The findings also indicated that teachers struggled with the question of how to reconcile exploring the culture with teaching and practising the language, particularly when facing limited time for language learning. This is a tension that requires further investigation.

Implications for practice

This study has confirmed to us that the development of students’ intercultural capability in the context of learning an additional language is a worthwhile and achievable goal, albeit one that is incremental and requires professional learning and development support. We recommend that teachers of languages should include explorations of intercultural incidents through learning inquiries that engage their students in meaningful reflections on comparisons and contrasts across cultures.

Contact details

Professor Martin East, School of Cultures, Languages and Linguistics, Faculty of Arts, University of Auckland. Email: m.east@auckland.ac.nz.

Publications

Published

East, M., Howard, J., Tolosa, C., Biebricher, C., Scott, A. (2018). Isolated or integrated? Should the development of students’ intercultural understanding be separated from, or embedded into, communicative language use?  Babel 52 (2/3)). 20-25.

Howard, J., Tolosa, C., Biebricher, C., Scott, A., & East, M. (2016). Principles and beliefs behind teachers’ current intercultural language teaching practices. The New Zealand Language Teacher. 42, 31-43. 

Tolosa, C., Biebricher, C., East, M., & Howard, J. (2018).  Intercultural language teaching as a catalyst for teacher inquiry. Teaching and Teacher Education. 70, 227-235. 

Conference presentations:

East, M., Morgan, A-M, Tolosa, C., Biebricher, C., Howard, J., & Scott, A. (2018). Enhancing language learners’ intercultural capability: Possibilities, challenges, and ways forward. New Zealand Association of Language Teachers Biennial International Conference (NZALT): Exploring Other Worlds through Languages. Auckland, 8th – 11th July.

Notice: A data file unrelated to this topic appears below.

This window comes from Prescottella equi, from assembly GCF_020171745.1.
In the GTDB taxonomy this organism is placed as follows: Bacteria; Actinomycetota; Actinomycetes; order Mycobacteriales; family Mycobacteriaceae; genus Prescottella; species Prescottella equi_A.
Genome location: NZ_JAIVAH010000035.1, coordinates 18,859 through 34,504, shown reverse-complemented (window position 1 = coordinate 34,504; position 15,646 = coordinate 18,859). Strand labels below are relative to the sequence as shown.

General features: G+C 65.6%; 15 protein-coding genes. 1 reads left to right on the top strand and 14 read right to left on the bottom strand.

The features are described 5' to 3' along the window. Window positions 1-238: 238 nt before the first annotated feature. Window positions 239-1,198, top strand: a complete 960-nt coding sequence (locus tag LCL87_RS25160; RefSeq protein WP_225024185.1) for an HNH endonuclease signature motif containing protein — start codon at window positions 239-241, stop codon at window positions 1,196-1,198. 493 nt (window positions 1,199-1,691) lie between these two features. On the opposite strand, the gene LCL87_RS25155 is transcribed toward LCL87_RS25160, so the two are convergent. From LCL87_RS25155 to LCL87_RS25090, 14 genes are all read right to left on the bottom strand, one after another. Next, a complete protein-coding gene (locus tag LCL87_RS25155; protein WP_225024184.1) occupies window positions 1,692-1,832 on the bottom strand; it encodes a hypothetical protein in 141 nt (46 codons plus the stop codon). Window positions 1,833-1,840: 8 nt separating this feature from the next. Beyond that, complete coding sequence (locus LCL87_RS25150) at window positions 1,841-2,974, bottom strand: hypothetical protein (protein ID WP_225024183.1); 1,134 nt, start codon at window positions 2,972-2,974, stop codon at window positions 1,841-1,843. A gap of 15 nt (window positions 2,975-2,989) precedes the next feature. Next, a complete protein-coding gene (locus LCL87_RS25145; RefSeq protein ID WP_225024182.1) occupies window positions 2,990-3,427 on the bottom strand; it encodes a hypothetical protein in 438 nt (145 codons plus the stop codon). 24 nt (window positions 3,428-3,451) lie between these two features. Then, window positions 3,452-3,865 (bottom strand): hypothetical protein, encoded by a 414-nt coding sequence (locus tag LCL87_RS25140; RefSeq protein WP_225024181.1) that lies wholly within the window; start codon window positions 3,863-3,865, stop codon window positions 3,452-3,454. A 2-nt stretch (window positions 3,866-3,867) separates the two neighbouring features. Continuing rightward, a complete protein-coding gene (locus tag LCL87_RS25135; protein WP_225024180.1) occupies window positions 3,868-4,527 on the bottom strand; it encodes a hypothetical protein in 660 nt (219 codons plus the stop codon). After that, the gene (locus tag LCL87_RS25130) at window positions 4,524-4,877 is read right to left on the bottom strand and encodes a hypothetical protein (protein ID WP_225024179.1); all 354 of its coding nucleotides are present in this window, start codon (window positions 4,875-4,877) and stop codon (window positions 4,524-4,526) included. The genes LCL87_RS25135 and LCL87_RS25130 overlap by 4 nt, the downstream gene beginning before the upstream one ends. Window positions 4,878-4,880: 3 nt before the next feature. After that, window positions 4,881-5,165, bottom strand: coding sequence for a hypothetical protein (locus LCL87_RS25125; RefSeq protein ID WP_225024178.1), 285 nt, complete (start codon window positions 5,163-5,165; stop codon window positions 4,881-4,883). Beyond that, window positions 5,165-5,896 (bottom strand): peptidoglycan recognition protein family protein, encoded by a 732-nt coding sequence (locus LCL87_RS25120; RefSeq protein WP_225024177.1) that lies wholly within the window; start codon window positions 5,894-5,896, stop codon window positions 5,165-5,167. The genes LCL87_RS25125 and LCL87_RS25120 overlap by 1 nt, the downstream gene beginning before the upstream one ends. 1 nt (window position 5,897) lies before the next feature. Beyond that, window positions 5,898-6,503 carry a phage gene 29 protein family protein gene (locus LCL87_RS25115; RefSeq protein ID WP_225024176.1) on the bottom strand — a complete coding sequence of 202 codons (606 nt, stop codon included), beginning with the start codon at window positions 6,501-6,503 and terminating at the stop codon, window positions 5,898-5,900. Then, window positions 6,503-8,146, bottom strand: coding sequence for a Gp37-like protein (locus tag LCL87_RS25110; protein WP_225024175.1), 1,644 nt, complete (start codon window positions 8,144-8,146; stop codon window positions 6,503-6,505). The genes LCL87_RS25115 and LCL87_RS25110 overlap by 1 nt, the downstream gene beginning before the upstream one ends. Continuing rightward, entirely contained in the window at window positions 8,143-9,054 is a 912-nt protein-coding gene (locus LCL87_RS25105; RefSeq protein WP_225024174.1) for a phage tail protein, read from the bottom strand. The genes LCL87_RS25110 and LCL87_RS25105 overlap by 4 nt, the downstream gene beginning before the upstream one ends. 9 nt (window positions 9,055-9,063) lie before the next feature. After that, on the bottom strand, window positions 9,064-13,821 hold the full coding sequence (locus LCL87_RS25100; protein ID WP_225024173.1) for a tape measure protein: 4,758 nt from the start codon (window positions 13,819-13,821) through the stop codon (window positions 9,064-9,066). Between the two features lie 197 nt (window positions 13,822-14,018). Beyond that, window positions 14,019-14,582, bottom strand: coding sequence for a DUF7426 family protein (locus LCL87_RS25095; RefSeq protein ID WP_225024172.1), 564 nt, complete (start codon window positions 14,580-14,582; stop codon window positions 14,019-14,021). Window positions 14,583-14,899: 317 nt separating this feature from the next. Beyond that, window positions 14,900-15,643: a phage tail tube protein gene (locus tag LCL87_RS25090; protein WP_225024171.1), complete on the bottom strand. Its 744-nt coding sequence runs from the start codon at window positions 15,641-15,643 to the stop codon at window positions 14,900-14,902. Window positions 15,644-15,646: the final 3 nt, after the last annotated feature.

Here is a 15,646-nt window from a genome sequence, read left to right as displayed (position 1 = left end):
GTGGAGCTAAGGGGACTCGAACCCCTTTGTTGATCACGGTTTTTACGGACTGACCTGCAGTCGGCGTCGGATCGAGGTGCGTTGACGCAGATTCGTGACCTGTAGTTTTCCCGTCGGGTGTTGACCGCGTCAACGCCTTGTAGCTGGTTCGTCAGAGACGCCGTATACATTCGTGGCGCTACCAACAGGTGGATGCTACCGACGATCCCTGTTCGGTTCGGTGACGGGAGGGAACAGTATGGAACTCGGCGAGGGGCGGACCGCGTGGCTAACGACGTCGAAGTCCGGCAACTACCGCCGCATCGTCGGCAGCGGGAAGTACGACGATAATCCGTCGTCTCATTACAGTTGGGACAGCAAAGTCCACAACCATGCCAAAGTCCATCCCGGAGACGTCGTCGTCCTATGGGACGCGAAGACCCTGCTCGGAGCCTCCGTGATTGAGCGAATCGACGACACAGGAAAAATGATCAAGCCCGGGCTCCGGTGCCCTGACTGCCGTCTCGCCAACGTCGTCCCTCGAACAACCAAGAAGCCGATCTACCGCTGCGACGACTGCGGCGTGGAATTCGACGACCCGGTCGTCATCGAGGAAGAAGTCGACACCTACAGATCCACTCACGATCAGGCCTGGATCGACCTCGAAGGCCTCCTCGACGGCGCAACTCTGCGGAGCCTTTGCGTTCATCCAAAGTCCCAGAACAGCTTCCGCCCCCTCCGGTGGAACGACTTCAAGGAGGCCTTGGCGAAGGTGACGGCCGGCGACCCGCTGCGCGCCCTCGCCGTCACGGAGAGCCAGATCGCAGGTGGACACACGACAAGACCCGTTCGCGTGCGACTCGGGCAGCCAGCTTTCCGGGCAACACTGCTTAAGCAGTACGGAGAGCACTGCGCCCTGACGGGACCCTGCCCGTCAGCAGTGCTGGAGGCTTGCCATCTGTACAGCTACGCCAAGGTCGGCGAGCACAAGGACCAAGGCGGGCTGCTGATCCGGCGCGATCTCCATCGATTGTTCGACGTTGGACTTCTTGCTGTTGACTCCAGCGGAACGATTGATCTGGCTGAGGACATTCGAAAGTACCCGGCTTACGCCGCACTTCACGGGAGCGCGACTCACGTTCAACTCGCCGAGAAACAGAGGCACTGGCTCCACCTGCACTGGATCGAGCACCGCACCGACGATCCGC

East, M., Howard, J., & Tolosa, C. (2017). Developing language learners’ intercultural communicative competence: Addressing the challenges of an innovative construct. 18th World Congress of Applied Linguistics: Innovation and Epistemological Challenges in Applied Linguistics. Rio de Janeiro, 23rd - 28th July.

East, M., Howard, J., Scott, A., & Tolosa, C., & Biebricher, C. (2017). Striving anew for the Third Place: Revisiting the development of intercultural competence through language learning. 21st Biennial Conference of the Australian Federation of Modern Language Teachers Associations: Languages - Keys to Global Connections. Gold Coast, 6th – 8th July.  

East, M., Tolosa, C., & Scott, A.  (2016). Responding to political aspirations: Preparing young learners to relate effectively to diversity. The New Zealand Association for Research in Education conference and annual meeting: The Politics of Learning. Wellington, 20th – 23rd November.

East, M., Tolosa, C., Howard, J., Scott, A., & Biebricher, C. (2015). Enhancing engagement with New Zealand’s cultural and linguistic diversity: One school’s story.  4th International Conference on Language, Education and Diversity. Auckland, 23rd – 26th November.

Howard, J., East, M., & Scott, A. (2015). Windows into other worlds: Using technology to increase intercultural awareness in primary school language programmes. University of Canterbury Learning and Teaching Languages Symposium: Using Technology. Christchurch, 21st October.

Howard, J., Tolosa, C., & Biebricher, C. (2017). Preparing young language learners to relate effectively to diversity.  10th International Conference on Language Teacher Education: Language Teacher Education for a World on the Move: Meeting the Needs of Diverse Student Populations. University College of Los Angeles, 2nd – 4th February.

Howard, J., Tolosa, C., Biebricher, C., Scott, A., & East, M. (2016). Documenting teachers’ current practices with regard to intercultural learning in the languages classroom. New Zealand Association of Language Teachers Biennial International Conference (NZALT): Waves of Change. Nelson 10th – 13th July. 

Tolosa, C., Howard, J., & East, M. (2018). Navigating interculturality in New Zealand primary classrooms. 6th International Conference on the Development and Assessment of Intercultural Competence: Intercultural Competence and Mobility: Virtual and Physical. Tucson, Arizona, 25th - 28th January.

Resources:

  • Engaging Examples of Practice iCLT Booklet